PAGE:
Tag Archives: insula

From Cheese to Brain Structures

Four weeks into the NBB Paris program, I now know my friends in our apartment very well. In our apartment (maybe this applies to the others too), neither neuroscience nor soccer is the most discussed topic. This conversation is by far the most frequent. “What are we getting for dinner?” “I don’t know!” All of us are from different parts of the United States and even different parts of the world, which makes our restaurant selection processes a bit tricky. Nick Maamari, an Emory NBB senior from Dubai, thinks that cheese is the most disgusting food in the world. On the other hand, Daniel Son, a Korean-American student from Portland, Oregon, enjoys eating cheese so much that he bought a slice of gouda cheese from Monoprix on the first day we arrived in Paris.

France is a country known for its cheeses. In 1962, President Charles de Gaulle said, “how can you govern a country which has two hundred and forty-six varieties of cheese?” (Mignon, 1962) Being a neuroscience student, I ask, “what happened in Nick’s brain when he ate these French cheeses?”

Nick: “Eww*1,000”

Daniel: “the more it stinks, the better it tastes!”

Disgust has been identified as a basic emotion since Charles Darwin (Rozin and Fallon, 1987). Like other emotions, disgust has a characteristic facial expression (like the one shown in Nick’s photo), an appropriate action (Nick would definitely leave a restaurant if all available food has cheese), a distinctive physiological manifestation (nausea), and a characteristic feeling state (revulsion) (Rozin and Fallon, 1987). Research has found two brain structures that are considered as neural sites for processing disgust: insular cortex and basal ganglia (Sprengelmeyer, 2007). First, let’s start with some neuroanatomy.

(Byrne & Dafny, Eds.)

The insula cortex (or insula) lies deep within the lateral sulcus (as shown above) and it sits on an island (hence the name insular) covered with frontal, parietal and temporal opercula (“the lid”). It is interconnected with many cortical regions and subcortical structures, placing it at an ideal position to integrate homeostatic information with information about the physical and external environment (Sprengelmeyer, 2007).

(Henkel, 1998)

Basal ganglia is a group of subcortical nuclei responsible primarily for motor control and other roles such as executive functions, reward and emotions (Lanciego et al.). Two major neurodegenerative disorders, Huntington’s disease, and Parkinson’s disease are caused by the hyperactivation or hypoactivation of this structure, respectively (Cepeda et al., 2014). Previous research has identified cases where patients with Huntington’s disease were unable to recognize disgust (Sprengelmeyer et al., 1998).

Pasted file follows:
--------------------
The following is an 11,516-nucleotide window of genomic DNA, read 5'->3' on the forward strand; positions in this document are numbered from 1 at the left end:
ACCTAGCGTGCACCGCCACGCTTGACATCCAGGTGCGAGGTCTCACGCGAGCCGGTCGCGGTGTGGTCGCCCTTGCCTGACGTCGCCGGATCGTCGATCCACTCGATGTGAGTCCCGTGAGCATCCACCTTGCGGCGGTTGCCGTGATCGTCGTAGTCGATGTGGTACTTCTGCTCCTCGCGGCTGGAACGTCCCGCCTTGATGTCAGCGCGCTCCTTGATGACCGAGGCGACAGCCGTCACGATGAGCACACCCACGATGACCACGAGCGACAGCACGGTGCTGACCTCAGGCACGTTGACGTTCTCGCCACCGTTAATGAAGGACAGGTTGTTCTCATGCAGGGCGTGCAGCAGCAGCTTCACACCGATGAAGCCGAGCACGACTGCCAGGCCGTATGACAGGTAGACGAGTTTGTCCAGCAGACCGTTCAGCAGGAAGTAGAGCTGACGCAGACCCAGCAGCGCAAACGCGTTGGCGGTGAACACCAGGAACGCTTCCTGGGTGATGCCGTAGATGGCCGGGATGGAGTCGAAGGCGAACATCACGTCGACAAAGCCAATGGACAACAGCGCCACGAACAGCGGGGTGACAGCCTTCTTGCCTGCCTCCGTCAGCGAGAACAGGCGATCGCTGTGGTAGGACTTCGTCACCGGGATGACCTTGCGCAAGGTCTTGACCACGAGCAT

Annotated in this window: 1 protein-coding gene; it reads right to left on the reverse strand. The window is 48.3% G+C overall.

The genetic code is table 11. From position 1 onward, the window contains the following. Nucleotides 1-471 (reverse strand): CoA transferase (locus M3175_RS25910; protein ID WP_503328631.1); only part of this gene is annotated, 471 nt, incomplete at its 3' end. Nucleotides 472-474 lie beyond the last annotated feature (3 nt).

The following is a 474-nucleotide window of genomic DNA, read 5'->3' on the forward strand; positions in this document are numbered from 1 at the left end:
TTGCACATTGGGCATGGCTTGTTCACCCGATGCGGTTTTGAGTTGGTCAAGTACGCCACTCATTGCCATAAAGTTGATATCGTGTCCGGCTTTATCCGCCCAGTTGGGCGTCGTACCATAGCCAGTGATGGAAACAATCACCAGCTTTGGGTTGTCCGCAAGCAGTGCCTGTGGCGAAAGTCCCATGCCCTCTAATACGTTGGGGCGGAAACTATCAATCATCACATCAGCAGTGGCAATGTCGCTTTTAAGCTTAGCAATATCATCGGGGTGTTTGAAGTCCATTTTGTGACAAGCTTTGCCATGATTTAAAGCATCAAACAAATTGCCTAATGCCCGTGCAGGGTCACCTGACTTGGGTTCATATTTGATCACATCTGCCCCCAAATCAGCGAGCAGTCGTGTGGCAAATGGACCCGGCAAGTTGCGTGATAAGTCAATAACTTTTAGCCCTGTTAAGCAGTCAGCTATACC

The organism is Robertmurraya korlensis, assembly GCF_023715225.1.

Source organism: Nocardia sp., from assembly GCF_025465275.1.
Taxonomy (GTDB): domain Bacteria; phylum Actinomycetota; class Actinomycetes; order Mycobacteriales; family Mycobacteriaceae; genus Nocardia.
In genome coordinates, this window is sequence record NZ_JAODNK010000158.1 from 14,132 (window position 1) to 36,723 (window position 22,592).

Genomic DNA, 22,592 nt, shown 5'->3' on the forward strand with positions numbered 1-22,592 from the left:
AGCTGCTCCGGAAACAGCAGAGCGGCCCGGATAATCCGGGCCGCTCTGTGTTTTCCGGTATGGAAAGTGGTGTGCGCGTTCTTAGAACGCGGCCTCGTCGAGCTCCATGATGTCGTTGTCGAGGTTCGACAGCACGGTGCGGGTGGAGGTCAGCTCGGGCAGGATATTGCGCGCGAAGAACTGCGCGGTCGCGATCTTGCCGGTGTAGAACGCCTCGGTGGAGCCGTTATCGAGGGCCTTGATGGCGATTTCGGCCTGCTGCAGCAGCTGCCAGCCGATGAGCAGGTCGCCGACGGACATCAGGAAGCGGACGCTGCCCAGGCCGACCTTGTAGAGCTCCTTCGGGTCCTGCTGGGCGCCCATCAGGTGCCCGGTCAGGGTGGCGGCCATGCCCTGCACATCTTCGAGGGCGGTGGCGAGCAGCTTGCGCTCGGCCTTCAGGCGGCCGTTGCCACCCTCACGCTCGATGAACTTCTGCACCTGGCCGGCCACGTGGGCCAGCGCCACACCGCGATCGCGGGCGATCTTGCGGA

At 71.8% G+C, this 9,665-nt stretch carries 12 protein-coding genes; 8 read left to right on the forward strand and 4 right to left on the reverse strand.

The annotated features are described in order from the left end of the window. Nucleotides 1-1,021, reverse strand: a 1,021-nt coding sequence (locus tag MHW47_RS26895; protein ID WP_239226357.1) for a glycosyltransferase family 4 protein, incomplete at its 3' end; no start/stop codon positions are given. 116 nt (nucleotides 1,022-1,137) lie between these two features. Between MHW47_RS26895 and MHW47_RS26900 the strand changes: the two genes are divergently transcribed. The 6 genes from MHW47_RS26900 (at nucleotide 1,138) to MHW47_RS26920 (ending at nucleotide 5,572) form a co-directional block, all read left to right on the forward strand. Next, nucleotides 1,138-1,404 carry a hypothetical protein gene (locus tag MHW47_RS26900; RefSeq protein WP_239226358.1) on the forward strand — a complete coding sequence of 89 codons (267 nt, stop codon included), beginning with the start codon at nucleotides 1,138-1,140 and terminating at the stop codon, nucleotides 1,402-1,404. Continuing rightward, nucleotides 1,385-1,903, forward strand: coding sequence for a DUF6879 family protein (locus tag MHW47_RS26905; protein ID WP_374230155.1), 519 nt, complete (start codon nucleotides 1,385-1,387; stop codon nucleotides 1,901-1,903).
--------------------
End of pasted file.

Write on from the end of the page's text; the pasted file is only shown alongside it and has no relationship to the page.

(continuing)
Numerous research has shown the role of insula and basal ganglia in mediating disgust (Sprengelmeyer, 2007). However, most previous studies have focused on the recognition of facial expressions of disgust. The reason for the lack of research on food aversion is mainly due to a great variation between how each individual perceive what food is disgusting and also due to ethical issues associated with invoking uncomfortable feelings in experiments (Royet et al., 2016). A group of French researchers narrowed down their experimental food to … guess what, cheese (Royet et al., 2016). Cheese is loved by people like Daniel and hated by people like Nick, therefore, making it a great model to study the cerebral processes of food disgust.

In the first part of the study, the authors conducted a survey of the French population (this may be a biased sample and results do not apply to the rest of the world), to evaluate individual preferences for 75 foods and estimate the proportion of individuals who are disgusted by cheese. The authors have found a higher percentage (11.5%) of people disgusted by cheese than by other types of food. Now they have a study sample of individuals expressing a deep disgust for cheese.

The second part of the study involved Functional Magnetic Resonance imaging (fMRI), which is a tool to show activations of brain regions. The participants were asked to begin their experiments in a hunger state (these poor people did not even get a full breakfast) in order to make sure that the results were not biased by different metabolic rates after a meal. The researchers first presented participants in an MRI scanner with both the image and the smell of six different types of cheese and six other control foods. The participants were asked to judge whether the smell and sight of food are pleasant or not and whether they have a strong desire to eat the food.

After analyzing their data, the researchers found that global pallidus and substantia nigra (shown above) of the basal ganglia are more activated in people who dislike cheese. The authors also found that another structure of the basal ganglia, the ventral pallidum was inactivated in individuals disgusted by cheese. These structures are involved in what’s called the “reward pathway” of the brain, which regulates our perception of pleasure and facilitates the reinforcement of a particular behavior (Berridge and Kringelbach, 2015). Taken together, the authors proposed that perhaps a modified version of the pathway for encoding reward was involved when we were presented with food that aroused strong feelings of dislike. Interestingly, the authors did not observe any differences in activation of insula in people who like or dislike cheese.